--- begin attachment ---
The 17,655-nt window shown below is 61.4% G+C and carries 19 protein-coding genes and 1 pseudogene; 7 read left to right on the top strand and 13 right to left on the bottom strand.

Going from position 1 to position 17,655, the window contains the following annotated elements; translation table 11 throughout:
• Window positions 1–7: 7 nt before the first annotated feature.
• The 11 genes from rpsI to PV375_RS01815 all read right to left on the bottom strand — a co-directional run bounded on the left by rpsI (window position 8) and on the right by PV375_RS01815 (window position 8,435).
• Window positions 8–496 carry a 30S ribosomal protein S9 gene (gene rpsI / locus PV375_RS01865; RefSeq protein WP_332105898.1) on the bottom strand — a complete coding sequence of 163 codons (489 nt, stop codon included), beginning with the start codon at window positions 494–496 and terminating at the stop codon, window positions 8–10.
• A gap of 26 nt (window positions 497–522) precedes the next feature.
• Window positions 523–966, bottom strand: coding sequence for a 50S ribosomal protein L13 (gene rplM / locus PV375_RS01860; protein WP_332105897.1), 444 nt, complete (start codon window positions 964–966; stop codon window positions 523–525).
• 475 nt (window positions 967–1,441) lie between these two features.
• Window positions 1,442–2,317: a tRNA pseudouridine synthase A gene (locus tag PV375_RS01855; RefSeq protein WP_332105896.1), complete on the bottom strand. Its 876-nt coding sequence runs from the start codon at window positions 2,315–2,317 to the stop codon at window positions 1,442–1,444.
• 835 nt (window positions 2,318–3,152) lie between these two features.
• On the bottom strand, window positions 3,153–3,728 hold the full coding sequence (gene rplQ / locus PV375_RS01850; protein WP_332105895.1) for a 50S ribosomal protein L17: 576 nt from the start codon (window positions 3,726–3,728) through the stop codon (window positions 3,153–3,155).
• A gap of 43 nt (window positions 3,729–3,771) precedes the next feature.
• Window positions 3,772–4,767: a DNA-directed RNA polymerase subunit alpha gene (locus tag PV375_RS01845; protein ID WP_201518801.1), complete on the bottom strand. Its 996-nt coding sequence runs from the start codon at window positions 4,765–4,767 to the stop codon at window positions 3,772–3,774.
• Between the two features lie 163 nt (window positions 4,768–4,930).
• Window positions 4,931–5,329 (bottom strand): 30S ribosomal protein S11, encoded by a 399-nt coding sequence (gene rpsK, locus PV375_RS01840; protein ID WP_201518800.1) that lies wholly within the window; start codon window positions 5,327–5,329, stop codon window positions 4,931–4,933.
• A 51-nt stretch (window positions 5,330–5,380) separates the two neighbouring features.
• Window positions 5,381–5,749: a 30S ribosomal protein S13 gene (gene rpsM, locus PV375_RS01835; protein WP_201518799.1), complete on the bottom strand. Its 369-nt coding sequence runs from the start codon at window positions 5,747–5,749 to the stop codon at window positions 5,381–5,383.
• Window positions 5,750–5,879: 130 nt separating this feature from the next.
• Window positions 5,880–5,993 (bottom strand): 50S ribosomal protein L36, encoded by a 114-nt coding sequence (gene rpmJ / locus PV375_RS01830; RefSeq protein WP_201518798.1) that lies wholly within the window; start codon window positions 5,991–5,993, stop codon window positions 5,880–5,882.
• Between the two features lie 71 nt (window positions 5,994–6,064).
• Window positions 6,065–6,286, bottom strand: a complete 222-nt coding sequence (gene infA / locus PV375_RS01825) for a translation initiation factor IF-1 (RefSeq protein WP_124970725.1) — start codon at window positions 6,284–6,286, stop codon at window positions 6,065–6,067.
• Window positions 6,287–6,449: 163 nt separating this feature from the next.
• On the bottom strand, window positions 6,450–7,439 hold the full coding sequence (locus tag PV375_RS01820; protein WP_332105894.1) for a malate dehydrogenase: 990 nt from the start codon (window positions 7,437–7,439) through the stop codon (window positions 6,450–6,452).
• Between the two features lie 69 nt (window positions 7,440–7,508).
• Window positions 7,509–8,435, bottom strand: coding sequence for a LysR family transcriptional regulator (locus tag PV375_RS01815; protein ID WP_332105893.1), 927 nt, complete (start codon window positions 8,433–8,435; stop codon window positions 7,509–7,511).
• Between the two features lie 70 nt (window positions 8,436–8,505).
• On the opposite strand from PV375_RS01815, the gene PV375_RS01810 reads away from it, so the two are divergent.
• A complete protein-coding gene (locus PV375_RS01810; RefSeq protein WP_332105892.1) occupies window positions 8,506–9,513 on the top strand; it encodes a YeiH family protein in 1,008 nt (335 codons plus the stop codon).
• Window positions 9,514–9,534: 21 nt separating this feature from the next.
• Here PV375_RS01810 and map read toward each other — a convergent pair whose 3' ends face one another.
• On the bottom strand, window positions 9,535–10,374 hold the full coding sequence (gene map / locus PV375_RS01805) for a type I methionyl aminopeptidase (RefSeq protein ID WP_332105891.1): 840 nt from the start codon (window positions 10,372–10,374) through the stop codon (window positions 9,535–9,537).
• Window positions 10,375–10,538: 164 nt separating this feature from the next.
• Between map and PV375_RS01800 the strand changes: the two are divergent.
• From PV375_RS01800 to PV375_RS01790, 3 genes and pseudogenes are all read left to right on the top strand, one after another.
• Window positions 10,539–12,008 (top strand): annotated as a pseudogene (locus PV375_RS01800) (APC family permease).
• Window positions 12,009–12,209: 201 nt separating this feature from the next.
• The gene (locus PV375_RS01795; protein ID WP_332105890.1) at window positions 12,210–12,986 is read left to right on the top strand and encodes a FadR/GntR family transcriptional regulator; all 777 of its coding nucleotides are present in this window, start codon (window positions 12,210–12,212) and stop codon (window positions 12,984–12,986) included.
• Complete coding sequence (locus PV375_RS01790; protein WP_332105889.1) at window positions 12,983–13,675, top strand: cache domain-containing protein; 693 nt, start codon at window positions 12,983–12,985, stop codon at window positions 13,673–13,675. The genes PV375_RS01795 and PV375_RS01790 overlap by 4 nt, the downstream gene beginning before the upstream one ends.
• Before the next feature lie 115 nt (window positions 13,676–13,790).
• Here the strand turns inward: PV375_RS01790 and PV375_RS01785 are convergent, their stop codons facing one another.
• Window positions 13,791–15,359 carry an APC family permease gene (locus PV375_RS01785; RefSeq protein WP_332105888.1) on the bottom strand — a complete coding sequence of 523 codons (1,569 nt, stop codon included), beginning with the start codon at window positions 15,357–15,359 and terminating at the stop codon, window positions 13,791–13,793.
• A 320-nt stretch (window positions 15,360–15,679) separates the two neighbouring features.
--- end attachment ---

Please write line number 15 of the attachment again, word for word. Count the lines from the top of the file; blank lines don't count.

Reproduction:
• Window positions 4,931–5,329 (bottom strand): 30S ribosomal protein S11, encoded by a 399-nt coding sequence (gene rpsK, locus PV375_RS01840; protein ID WP_201518800.1) that lies wholly within the window; start codon window positions 5,327–5,329, stop codon window positions 4,931–4,933.